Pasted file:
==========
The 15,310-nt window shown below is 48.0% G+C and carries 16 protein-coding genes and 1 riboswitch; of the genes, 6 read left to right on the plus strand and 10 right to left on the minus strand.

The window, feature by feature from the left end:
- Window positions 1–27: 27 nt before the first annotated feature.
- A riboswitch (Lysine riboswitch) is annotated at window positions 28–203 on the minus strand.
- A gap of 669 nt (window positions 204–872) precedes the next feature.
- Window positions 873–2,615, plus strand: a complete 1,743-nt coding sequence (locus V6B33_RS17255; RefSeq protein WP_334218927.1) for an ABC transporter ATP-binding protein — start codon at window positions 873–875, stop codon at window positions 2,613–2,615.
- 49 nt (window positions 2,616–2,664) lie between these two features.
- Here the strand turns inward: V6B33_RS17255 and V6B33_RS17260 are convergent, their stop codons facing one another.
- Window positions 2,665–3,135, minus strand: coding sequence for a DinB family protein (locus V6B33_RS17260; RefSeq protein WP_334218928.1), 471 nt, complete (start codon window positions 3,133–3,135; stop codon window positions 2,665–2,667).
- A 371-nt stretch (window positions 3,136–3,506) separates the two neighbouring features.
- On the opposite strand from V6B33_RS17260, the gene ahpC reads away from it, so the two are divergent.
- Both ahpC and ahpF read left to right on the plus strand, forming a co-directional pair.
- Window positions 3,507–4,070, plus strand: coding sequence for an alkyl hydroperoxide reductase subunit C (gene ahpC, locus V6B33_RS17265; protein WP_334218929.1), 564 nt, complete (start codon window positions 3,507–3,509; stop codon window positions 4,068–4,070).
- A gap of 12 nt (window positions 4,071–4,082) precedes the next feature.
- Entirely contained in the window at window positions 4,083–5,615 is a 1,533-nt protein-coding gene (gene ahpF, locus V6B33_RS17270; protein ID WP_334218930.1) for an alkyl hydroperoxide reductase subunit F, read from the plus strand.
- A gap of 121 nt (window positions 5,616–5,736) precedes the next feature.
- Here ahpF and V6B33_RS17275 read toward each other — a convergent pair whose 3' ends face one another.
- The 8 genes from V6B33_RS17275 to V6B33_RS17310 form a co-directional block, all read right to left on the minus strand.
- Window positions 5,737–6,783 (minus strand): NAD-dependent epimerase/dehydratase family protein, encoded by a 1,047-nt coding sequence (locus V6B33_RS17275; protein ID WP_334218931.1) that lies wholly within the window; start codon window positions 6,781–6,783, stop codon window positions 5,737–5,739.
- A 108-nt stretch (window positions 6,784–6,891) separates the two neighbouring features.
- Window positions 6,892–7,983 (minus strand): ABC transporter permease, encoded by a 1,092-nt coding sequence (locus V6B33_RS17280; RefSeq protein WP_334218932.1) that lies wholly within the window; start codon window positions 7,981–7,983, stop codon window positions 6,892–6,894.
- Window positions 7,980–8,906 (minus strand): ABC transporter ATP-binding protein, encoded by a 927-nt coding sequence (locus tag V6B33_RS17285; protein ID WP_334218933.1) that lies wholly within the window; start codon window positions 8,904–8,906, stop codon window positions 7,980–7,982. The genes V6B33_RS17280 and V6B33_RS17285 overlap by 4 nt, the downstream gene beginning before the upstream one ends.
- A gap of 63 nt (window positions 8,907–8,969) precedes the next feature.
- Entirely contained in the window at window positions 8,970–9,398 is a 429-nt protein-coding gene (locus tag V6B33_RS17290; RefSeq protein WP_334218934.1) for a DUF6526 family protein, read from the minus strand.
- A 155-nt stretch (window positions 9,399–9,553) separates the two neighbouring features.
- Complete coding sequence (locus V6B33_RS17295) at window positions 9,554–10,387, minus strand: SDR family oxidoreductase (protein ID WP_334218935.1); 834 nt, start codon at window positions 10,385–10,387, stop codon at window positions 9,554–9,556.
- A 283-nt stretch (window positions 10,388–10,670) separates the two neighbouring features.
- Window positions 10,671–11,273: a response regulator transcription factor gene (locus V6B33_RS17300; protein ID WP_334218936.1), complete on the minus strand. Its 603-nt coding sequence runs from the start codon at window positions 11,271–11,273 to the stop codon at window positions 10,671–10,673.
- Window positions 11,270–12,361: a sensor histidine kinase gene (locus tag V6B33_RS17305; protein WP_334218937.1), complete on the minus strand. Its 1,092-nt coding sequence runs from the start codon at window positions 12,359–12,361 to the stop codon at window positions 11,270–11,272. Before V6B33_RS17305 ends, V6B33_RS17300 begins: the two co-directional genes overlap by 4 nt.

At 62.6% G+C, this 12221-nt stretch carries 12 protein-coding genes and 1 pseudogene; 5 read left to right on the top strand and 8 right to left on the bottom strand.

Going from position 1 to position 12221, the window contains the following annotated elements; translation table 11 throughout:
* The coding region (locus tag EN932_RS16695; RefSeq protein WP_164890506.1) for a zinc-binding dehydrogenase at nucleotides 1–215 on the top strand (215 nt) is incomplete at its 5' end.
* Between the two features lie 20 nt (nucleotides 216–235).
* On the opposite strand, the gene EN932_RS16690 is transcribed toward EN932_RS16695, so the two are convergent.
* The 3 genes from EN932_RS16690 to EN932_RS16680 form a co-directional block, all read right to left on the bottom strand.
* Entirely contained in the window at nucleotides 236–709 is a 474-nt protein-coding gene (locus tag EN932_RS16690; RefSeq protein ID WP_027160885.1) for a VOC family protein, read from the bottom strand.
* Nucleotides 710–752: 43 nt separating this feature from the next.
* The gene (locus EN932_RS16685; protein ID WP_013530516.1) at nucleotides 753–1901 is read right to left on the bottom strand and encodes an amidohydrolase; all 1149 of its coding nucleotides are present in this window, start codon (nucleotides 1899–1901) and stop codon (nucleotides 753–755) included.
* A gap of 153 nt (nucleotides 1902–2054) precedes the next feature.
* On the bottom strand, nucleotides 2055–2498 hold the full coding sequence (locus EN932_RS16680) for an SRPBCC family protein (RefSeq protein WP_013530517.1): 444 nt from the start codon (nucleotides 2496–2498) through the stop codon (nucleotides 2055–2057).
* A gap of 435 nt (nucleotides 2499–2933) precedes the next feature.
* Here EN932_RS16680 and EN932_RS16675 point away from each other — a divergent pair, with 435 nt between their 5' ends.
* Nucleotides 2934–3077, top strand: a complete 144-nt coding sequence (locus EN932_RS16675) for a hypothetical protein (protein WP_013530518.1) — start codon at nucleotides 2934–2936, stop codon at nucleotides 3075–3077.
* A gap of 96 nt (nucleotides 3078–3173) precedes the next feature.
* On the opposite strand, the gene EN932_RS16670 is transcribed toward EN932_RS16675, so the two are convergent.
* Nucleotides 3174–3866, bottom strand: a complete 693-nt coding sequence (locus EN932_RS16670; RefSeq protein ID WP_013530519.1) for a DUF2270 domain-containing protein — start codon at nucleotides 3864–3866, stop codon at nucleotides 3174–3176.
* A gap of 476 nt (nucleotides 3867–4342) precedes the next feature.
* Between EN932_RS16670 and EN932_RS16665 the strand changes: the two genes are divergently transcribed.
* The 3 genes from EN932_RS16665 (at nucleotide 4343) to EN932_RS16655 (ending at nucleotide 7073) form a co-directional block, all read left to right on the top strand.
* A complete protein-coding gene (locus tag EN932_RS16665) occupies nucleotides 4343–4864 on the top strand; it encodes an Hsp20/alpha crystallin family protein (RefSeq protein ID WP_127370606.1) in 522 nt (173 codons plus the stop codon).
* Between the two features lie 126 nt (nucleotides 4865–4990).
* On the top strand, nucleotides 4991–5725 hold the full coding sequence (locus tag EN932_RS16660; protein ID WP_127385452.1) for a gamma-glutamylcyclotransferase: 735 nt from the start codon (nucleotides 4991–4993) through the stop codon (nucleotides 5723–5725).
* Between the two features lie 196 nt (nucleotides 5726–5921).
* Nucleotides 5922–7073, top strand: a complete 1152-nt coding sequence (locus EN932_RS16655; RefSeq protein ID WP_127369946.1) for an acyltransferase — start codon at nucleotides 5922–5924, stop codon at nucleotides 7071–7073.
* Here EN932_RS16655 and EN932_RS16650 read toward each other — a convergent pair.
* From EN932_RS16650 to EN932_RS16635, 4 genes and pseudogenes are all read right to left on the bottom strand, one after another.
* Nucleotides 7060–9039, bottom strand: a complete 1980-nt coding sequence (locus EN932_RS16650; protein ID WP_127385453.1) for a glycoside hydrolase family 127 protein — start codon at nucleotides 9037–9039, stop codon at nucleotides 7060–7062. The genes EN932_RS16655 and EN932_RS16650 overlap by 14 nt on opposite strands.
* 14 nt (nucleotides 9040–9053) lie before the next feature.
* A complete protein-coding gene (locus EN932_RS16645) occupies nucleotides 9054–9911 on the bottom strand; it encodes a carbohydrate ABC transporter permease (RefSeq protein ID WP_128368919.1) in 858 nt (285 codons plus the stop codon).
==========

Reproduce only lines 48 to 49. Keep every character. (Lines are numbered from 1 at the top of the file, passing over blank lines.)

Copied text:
* Between EN932_RS16670 and EN932_RS16665 the strand changes: the two genes are divergently transcribed.
* The 3 genes from EN932_RS16665 (at nucleotide 4343) to EN932_RS16655 (ending at nucleotide 7073) form a co-directional block, all read left to right on the top strand.